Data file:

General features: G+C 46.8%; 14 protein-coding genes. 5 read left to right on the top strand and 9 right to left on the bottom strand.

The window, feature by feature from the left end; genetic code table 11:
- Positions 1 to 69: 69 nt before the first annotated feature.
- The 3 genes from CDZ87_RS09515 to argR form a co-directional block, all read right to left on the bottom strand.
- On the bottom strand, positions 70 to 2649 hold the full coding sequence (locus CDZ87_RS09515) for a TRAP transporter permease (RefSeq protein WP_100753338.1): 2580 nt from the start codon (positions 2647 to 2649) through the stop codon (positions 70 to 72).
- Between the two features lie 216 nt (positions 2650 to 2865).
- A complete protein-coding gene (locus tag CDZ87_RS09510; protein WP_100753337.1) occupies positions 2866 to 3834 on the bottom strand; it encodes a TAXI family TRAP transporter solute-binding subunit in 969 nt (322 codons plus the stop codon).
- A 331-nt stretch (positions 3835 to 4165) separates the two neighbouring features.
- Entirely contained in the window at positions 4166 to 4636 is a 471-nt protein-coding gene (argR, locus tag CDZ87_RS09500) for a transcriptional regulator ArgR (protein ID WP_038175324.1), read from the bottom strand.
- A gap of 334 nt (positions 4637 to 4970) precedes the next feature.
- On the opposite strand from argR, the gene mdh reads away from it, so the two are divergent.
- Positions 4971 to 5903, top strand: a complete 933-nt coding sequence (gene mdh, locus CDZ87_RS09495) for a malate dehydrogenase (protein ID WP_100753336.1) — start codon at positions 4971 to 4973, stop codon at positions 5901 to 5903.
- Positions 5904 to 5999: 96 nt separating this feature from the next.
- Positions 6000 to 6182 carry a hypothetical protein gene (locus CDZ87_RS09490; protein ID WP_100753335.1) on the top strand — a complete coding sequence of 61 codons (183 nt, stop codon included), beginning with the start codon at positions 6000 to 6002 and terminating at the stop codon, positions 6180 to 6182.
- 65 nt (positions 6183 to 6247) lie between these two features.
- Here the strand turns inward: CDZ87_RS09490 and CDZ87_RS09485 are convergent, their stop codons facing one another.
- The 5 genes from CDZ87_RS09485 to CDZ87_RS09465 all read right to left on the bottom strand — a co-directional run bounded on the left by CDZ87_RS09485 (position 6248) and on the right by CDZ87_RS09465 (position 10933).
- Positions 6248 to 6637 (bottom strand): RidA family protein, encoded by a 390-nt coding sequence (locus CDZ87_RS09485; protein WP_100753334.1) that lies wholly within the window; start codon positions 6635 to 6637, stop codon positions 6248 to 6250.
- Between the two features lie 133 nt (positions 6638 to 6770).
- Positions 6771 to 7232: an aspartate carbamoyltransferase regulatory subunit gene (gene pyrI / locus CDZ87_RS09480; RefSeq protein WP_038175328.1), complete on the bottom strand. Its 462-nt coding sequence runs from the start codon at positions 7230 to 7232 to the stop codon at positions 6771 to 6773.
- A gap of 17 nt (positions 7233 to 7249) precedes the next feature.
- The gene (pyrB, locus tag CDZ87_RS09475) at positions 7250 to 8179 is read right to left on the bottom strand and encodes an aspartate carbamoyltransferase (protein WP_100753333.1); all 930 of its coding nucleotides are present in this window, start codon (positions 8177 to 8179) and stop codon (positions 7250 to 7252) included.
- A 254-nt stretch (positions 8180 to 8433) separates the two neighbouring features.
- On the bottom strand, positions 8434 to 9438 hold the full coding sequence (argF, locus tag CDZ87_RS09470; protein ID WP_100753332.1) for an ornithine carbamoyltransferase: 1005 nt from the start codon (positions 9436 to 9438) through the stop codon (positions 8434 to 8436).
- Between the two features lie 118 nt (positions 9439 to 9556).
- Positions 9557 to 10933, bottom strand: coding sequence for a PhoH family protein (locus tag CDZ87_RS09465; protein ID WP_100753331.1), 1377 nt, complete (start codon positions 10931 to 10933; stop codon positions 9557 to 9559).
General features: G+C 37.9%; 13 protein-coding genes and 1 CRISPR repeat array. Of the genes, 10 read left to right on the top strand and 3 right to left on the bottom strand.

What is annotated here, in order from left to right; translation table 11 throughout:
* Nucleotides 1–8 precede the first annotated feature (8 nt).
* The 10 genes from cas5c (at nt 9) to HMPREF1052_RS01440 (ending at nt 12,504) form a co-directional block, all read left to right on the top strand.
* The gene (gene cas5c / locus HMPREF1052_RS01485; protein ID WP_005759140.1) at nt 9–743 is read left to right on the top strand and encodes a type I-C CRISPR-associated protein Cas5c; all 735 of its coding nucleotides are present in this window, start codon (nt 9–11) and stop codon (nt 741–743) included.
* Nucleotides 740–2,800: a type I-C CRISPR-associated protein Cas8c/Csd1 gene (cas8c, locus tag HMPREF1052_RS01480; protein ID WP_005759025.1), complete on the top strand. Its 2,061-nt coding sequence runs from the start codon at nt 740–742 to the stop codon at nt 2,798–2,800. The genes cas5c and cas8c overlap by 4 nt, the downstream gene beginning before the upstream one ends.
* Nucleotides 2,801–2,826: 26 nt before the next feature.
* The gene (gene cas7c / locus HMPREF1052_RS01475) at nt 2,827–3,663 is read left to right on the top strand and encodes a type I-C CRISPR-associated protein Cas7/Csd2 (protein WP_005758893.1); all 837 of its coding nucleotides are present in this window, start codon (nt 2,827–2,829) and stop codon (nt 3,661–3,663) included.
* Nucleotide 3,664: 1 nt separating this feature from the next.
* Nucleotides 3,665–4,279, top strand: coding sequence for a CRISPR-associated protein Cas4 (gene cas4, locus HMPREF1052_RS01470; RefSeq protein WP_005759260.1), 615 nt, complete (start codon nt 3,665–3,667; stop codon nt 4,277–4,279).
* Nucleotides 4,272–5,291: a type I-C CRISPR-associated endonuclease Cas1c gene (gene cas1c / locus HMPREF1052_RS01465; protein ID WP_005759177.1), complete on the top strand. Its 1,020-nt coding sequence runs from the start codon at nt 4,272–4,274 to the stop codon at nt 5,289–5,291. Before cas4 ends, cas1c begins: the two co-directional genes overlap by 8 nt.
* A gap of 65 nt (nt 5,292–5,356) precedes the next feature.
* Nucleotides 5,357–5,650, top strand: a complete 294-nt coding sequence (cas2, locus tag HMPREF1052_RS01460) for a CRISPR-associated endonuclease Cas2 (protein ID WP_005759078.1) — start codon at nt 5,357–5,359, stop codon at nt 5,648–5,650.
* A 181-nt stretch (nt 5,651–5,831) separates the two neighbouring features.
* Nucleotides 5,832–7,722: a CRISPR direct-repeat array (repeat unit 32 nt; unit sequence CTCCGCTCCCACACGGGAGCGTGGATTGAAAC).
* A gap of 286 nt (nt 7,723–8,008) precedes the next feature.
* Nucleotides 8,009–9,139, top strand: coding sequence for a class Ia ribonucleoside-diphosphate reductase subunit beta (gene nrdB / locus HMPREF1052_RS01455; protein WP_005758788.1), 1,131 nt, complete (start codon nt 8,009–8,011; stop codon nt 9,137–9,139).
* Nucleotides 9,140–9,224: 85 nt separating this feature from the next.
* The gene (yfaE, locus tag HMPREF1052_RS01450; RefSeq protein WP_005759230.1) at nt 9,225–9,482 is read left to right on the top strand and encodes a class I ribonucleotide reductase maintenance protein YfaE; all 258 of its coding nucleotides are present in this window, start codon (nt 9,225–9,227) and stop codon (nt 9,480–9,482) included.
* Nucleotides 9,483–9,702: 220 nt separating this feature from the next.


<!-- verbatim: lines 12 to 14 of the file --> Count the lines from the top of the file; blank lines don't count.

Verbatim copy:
- Positions 4971 to 5903, top strand: a complete 933-nt coding sequence (gene mdh, locus CDZ87_RS09495) for a malate dehydrogenase (protein ID WP_100753336.1) — start codon at positions 4971 to 4973, stop codon at positions 5901 to 5903.
- Positions 5904 to 5999: 96 nt separating this feature from the next.
- Positions 6000 to 6182 carry a hypothetical protein gene (locus CDZ87_RS09490; protein ID WP_100753335.1) on the top strand — a complete coding sequence of 61 codons (183 nt, stop codon included), beginning with the start codon at positions 6000 to 6002 and terminating at the stop codon, positions 6180 to 6182.